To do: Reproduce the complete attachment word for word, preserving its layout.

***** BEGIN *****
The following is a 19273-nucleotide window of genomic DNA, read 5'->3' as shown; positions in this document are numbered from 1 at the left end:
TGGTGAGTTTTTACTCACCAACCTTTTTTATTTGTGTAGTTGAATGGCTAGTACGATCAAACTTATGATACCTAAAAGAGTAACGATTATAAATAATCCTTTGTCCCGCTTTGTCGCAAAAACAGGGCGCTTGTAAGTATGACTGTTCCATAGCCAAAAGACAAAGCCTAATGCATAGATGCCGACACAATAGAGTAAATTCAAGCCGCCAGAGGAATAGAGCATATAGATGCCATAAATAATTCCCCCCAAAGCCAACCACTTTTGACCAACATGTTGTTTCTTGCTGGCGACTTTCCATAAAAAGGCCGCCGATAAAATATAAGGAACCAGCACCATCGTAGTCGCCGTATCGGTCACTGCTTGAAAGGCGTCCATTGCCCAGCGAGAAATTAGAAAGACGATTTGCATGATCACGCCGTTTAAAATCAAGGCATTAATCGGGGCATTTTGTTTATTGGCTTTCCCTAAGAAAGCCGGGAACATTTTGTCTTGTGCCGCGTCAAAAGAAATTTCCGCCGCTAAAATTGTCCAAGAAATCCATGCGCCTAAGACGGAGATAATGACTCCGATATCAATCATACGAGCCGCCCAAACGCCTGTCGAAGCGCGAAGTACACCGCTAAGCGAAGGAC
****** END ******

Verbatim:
The following is a 19273-nucleotide window of genomic DNA, read 5'->3' as shown; positions in this document are numbered from 1 at the left end:
TGGTGAGTTTTTACTCACCAACCTTTTTTATTTGTGTAGTTGAATGGCTAGTACGATCAAACTTATGATACCTAAAAGAGTAACGATTATAAATAATCCTTTGTCCCGCTTTGTCGCAAAAACAGGGCGCTTGTAAGTATGACTGTTCCATAGCCAAAAGACAAAGCCTAATGCATAGATGCCGACACAATAGAGTAAATTCAAGCCGCCAGAGGAATAGAGCATATAGATGCCATAAATAATTCCCCCCAAAGCCAACCACTTTTGACCAACATGTTGTTTCTTGCTGGCGACTTTCCATAAAAAGGCCGCCGATAAAATATAAGGAACCAGCACCATCGTAGTCGCCGTATCGGTCACTGCTTGAAAGGCGTCCATTGCCCAGCGAGAAATTAGAAAGACGATTTGCATGATCACGCCGTTTAAAATCAAGGCATTAATCGGGGCATTTTGTTTATTGGCTTTCCCTAAGAAAGCCGGGAACATTTTGTCTTGTGCCGCGTCAAAAGAAATTTCCGCCGCTAAAATTGTCCAAGAAATCCATGCGCCTAAGACGGAGATAATGACTCCGATATCAATCATACGAGCCGCCCAAACGCCTGTCGAAGCGCGAAGTACACCGCTAAGCGAAGGAC